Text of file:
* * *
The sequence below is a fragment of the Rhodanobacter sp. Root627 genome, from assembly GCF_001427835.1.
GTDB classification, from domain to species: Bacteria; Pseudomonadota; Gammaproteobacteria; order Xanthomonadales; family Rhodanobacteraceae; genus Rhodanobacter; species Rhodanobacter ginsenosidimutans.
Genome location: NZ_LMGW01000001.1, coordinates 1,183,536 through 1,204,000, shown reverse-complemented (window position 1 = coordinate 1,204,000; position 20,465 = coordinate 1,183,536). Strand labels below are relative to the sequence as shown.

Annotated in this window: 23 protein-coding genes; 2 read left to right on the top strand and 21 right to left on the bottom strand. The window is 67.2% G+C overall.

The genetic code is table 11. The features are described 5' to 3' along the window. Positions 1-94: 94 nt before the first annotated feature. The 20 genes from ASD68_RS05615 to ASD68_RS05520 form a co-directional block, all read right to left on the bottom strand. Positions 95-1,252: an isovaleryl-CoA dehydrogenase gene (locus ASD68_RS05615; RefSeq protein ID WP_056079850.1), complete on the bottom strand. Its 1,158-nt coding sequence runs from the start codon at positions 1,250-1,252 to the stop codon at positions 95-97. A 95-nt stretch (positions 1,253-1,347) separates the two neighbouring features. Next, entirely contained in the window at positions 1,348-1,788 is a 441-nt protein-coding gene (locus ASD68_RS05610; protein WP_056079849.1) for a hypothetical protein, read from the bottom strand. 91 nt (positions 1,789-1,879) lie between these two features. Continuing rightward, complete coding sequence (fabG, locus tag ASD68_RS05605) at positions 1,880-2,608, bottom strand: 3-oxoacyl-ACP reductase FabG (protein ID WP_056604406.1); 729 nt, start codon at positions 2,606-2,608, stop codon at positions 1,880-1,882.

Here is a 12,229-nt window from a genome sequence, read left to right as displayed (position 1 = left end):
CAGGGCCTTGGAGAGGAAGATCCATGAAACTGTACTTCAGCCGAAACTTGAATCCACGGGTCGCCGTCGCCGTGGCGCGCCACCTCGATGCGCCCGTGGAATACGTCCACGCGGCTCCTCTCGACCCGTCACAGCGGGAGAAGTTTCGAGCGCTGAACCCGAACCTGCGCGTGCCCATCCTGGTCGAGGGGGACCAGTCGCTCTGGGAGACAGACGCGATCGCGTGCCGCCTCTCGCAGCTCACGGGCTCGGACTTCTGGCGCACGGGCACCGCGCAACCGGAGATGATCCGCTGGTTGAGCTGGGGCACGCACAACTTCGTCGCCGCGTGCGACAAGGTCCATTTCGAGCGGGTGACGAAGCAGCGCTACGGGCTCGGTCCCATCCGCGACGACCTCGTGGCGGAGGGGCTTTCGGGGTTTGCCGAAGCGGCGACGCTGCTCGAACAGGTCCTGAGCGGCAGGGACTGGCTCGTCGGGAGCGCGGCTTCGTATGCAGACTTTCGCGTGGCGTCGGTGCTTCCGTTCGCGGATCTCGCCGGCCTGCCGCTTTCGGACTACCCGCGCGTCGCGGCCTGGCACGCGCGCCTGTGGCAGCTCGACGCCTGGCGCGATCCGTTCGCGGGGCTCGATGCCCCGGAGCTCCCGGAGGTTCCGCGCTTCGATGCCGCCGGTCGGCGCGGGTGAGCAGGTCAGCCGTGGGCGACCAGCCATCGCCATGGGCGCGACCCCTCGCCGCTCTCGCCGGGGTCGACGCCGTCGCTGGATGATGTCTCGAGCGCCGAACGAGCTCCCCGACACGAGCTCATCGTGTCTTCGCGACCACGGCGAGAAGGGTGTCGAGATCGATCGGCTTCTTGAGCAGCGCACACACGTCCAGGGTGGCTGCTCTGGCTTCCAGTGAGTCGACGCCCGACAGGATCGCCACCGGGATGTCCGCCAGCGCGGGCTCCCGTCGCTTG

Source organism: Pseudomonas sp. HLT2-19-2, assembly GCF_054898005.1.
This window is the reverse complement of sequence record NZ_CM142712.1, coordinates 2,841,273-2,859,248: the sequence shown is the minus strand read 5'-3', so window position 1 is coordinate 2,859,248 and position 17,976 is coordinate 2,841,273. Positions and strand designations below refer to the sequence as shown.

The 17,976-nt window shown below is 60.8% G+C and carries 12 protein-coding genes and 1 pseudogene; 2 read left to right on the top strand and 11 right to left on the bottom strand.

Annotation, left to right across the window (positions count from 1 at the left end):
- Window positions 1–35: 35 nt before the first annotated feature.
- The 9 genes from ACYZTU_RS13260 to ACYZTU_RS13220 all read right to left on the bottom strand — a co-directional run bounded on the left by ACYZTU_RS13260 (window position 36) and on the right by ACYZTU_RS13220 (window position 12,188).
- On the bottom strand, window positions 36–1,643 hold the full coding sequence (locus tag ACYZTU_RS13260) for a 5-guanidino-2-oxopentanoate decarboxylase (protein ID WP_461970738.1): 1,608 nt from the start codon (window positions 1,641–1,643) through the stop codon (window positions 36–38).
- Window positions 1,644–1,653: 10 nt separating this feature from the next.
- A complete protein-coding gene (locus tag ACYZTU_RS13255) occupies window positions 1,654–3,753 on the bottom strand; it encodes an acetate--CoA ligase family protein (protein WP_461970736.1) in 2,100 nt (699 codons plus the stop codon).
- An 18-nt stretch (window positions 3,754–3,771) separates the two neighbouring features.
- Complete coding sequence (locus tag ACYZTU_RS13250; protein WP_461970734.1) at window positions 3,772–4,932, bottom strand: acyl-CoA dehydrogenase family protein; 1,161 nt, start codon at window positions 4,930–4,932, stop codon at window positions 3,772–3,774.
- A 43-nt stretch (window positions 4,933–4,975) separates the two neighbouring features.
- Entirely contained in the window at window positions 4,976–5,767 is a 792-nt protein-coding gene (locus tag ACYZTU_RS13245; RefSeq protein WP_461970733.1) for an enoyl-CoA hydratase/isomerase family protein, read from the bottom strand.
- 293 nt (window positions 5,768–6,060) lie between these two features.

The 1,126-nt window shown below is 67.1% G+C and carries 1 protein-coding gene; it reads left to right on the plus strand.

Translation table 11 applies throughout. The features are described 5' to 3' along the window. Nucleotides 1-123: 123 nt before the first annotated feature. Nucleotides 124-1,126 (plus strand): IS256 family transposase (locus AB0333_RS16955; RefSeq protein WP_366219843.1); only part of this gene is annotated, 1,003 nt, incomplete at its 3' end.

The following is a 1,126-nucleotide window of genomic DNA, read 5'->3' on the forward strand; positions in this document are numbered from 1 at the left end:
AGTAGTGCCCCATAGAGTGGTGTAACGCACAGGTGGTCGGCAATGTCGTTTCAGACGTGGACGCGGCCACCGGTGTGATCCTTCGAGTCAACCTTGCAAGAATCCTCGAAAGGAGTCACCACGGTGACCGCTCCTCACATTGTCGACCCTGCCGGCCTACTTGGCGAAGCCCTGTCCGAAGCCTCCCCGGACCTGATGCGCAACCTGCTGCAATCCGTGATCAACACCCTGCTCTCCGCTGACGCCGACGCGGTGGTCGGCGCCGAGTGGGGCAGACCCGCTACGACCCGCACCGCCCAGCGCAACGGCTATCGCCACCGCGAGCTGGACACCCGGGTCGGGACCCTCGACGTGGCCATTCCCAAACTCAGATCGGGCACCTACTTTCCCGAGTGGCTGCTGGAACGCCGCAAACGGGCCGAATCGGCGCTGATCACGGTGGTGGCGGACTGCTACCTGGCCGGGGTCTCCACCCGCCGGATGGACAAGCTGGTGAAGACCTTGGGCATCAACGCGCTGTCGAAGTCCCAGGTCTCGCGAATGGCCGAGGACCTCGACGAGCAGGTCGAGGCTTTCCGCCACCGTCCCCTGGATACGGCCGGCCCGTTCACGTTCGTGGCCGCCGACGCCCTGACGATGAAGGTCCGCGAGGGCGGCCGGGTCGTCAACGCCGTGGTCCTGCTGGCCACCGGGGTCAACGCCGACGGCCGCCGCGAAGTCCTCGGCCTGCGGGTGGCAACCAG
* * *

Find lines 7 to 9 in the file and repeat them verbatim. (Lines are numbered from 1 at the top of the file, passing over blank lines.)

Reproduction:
CAGGGCCTTGGAGAGGAAGATCCATGAAACTGTACTTCAGCCGAAACTTGAATCCACGGGTCGCCGTCGCCGTGGCGCGCCACCTCGATGCGCCCGTGGAATACGTCCACGCGGCTCCTCTCGACCCGTCACAGCGGGAGAAGTTTCGAGCGCTGAACCCGAACCTGCGCGTGCCCATCCTGGTCGAGGGGGACCAGTCGCTCTGGGAGACAGACGCGATCGCGTGCCGCCTCTCGCAGCTCACGGGCTCGGACTTCTGGCGCACGGGCACCGCGCAACCGGAGATGATCCGCTGGTTGAGCTGGGGCACGCACAACTTCGTCGCCGCGTGCGACAAGGTCCATTTCGAGCGGGTGACGAAGCAGCGCTACGGGCTCGGTCCCATCCGCGACGACCTCGTGGCGGAGGGGCTTTCGGGGTTTGCCGAAGCGGCGACGCTGCTCGAACAGGTCCTGAGCGGCAGGGACTGGCTCGTCGGGAGCGCGGCTTCGTATGCAGACTTTCGCGTGGCGTCGGTGCTTCCGTTCGCGGATCTCGCCGGCCTGCCGCTTTCGGACTACCCGCGCGTCGCGGCCTGGCACGCGCGCCTGTGGCAGCTCGACGCCTGGCGCGATCCGTTCGCGGGGCTCGATGCCCCGGAGCTCCCGGAGGTTCCGCGCTTCGATGCCGCCGGTCGGCGCGGGTGAGCAGGTCAGCCGTGGGCGACCAGCCATCGCCATGGGCGCGACCCCTCGCCGCTCTCGCCGGGGTCGACGCCGTCGCTGGATGATGTCTCGAGCGCCGAACGAGCTCCCCGACACGAGCTCATCGTGTCTTCGCGACCACGGCGAGAAGGGTGTCGAGATCGATCGGCTTCTTGAGCAGCGCACACACGTCCAGGGTGGCTGCTCTGGCTTCCAGTGAGTCGACGCCCGACAGGATCGCCACCGGGATGTCCGCCAGCGCGGGCTCCCGTCGCTTG

Source organism: Pseudomonas sp. HLT2-19-2, assembly GCF_054898005.1.
This window is the reverse complement of sequence record NZ_CM142712.1, coordinates 2,841,273-2,859,248: the sequence shown is the minus strand read 5'-3', so window position 1 is coordinate 2,859,248 and position 17,976 is coordinate 2,841,273. Positions and strand designations below refer to the sequence as shown.